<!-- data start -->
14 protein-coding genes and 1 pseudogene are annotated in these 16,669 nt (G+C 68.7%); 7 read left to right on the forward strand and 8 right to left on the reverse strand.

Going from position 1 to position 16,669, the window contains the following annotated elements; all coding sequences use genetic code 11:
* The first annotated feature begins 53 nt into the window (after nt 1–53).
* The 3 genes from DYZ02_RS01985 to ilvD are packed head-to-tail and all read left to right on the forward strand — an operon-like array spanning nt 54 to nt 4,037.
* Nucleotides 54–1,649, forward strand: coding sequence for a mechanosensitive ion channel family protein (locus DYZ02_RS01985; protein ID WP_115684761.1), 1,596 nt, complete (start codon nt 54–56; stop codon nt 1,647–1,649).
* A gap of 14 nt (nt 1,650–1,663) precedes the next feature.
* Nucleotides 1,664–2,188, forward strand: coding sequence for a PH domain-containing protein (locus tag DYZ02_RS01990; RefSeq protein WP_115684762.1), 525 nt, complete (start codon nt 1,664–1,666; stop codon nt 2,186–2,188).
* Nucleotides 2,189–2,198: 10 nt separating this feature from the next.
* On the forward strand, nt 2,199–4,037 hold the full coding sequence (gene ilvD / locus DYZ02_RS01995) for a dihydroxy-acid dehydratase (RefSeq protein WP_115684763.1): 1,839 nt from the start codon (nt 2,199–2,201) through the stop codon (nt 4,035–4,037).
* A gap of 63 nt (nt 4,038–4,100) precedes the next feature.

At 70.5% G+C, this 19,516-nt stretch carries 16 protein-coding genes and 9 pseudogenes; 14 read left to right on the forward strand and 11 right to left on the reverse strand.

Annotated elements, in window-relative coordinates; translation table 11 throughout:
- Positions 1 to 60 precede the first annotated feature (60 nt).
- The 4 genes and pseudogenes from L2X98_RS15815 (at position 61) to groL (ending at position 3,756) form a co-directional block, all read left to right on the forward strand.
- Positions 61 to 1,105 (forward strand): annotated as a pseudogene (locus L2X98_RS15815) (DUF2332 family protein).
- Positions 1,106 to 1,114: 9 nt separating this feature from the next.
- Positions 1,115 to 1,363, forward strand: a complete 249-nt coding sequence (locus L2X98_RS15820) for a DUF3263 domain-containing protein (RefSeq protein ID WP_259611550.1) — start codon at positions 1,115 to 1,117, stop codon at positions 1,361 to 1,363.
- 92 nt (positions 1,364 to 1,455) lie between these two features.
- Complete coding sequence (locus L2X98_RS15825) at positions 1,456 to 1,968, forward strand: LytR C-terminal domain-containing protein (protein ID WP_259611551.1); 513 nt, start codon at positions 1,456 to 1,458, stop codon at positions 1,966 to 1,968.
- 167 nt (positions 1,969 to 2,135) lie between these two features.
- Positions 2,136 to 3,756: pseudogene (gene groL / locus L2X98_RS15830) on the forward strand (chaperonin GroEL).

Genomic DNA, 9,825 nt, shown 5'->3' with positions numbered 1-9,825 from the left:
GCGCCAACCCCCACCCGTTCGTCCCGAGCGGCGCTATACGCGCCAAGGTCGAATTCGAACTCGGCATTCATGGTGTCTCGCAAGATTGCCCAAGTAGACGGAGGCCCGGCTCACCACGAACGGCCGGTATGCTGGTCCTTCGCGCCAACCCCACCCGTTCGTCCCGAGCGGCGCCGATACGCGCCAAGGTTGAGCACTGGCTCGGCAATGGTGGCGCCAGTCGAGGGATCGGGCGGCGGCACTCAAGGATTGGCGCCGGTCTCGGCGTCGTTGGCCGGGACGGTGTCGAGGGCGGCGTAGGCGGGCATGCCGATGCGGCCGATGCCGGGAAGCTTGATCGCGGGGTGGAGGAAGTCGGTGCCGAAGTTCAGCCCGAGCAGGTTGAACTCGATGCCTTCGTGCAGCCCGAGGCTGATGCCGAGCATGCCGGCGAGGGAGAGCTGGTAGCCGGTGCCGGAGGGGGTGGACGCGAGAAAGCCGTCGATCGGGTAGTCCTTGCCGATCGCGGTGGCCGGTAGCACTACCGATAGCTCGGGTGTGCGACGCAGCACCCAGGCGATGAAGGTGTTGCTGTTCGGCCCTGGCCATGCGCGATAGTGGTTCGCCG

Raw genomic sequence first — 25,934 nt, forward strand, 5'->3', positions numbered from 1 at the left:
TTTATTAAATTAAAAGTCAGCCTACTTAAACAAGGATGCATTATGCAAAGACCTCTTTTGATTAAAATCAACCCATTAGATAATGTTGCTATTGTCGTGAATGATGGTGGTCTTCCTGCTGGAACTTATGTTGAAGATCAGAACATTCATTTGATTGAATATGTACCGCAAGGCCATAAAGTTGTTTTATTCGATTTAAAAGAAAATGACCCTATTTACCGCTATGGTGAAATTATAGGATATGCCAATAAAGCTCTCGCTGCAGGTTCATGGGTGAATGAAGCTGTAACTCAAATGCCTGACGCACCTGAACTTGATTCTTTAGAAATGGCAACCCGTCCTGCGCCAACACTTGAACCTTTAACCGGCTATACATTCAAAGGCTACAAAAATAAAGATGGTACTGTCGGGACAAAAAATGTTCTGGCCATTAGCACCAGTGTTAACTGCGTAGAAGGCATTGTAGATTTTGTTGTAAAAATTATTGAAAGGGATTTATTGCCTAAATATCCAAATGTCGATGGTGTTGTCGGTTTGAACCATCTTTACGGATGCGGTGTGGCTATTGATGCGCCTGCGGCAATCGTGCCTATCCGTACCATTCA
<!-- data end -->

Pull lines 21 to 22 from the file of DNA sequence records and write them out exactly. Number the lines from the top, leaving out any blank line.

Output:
- Positions 2,136 to 3,756: pseudogene (gene groL / locus L2X98_RS15830) on the forward strand (chaperonin GroEL).

Genomic DNA, 9,825 nt, shown 5'->3' with positions numbered 1-9,825 from the left: